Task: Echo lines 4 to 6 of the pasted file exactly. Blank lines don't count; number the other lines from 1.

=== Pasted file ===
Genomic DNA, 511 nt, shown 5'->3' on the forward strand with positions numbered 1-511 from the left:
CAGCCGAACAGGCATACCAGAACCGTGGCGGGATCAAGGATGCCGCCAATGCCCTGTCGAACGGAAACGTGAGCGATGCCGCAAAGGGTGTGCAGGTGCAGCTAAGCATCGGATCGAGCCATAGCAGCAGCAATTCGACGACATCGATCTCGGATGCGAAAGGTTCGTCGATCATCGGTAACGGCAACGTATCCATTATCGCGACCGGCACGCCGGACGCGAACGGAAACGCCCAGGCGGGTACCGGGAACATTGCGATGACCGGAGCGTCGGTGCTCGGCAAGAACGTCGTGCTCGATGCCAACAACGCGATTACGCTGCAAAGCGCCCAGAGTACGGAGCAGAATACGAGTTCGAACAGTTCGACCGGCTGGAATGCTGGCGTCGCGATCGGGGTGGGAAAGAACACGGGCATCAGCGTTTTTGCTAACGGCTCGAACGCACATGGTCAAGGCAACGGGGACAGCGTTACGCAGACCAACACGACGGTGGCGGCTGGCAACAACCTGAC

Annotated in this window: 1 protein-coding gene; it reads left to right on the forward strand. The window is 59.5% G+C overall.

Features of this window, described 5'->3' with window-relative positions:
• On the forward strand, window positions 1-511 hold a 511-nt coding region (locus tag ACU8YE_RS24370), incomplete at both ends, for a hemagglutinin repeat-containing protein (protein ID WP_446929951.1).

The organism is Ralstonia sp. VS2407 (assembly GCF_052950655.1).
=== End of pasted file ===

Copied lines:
Features of this window, described 5'->3' with window-relative positions:
• On the forward strand, window positions 1-511 hold a 511-nt coding region (locus tag ACU8YE_RS24370), incomplete at both ends, for a hemagglutinin repeat-containing protein (protein ID WP_446929951.1).

The organism is Ralstonia sp. VS2407 (assembly GCF_052950655.1).